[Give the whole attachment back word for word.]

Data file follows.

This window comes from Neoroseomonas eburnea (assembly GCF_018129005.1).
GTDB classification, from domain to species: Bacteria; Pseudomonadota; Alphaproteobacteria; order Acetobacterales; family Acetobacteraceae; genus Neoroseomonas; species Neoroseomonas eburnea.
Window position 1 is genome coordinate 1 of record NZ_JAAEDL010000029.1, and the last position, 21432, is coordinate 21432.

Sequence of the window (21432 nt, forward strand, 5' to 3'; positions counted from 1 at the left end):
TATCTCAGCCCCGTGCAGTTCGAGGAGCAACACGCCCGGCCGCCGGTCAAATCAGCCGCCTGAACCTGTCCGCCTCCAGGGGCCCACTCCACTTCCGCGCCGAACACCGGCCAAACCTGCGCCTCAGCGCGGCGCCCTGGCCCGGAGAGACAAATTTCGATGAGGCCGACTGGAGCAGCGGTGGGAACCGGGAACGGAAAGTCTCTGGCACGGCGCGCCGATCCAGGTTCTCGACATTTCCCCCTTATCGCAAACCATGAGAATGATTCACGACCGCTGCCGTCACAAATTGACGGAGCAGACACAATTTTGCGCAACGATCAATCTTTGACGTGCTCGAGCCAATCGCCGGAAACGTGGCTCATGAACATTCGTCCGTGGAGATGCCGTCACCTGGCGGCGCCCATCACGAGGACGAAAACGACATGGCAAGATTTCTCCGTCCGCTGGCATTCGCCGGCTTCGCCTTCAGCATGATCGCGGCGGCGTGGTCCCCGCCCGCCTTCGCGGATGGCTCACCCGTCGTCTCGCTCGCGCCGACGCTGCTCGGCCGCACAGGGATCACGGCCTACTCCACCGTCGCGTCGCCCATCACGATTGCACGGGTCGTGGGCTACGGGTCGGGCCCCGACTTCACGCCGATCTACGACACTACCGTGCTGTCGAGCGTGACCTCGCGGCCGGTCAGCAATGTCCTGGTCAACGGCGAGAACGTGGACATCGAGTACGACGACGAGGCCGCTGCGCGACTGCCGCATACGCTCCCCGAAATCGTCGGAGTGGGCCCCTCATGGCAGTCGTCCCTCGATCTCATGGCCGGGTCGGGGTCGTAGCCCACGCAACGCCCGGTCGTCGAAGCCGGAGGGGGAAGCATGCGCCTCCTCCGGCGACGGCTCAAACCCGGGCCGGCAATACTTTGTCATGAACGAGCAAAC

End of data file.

This window comes from Neoroseomonas eburnea (assembly GCF_018129005.1).
GTDB classification, from domain to species: Bacteria; Pseudomonadota; Alphaproteobacteria; order Acetobacterales; family Acetobacteraceae; genus Neoroseomonas; species Neoroseomonas eburnea.
Window position 1 is genome coordinate 1 of record NZ_JAAEDL010000029.1, and the last position, 21432, is coordinate 21432.

Sequence of the window (21432 nt, forward strand, 5' to 3'; positions counted from 1 at the left end):
TATCTCAGCCCCGTGCAGTTCGAGGAGCAACACGCCCGGCCGCCGGTCAAATCAGCCGCCTGAACCTGTCCGCCTCCAGGGGCCCACTCCACTTCCGCGCCGAACACCGGCCAAACCTGCGCCTCAGCGCGGCGCCCTGGCCCGGAGAGACAAATTTCGATGAGGCCGACTGGAGCAGCGGTGGGAACCGGGAACGGAAAGTCTCTGGCACGGCGCGCCGATCCAGGTTCTCGACATTTCCCCCTTATCGCAAACCATGAGAATGATTCACGACCGCTGCCGTCACAAATTGACGGAGCAGACACAATTTTGCGCAACGATCAATCTTTGACGTGCTCGAGCCAATCGCCGGAAACGTGGCTCATGAACATTCGTCCGTGGAGATGCCGTCACCTGGCGGCGCCCATCACGAGGACGAAAACGACATGGCAAGATTTCTCCGTCCGCTGGCATTCGCCGGCTTCGCCTTCAGCATGATCGCGGCGGCGTGGTCCCCGCCCGCCTTCGCGGATGGCTCACCCGTCGTCTCGCTCGCGCCGACGCTGCTCGGCCGCACAGGGATCACGGCCTACTCCACCGTCGCGTCGCCCATCACGATTGCACGGGTCGTGGGCTACGGGTCGGGCCCCGACTTCACGCCGATCTACGACACTACCGTGCTGTCGAGCGTGACCTCGCGGCCGGTCAGCAATGTCCTGGTCAACGGCGAGAACGTGGACATCGAGTACGACGACGAGGCCGCTGCGCGACTGCCGCATACGCTCCCCGAAATCGTCGGAGTGGGCCCCTCATGGCAGTCGTCCCTCGATCTCATGGCCGGGTCGGGGTCGTAGCCCACGCAACGCCCGGTCGTCGAAGCCGGAGGGGGAAGCATGCGCCTCCTCCGGCGACGGCTCAAACCCGGGCCGGCAATACTTTGTCATGAACGAGCAAAC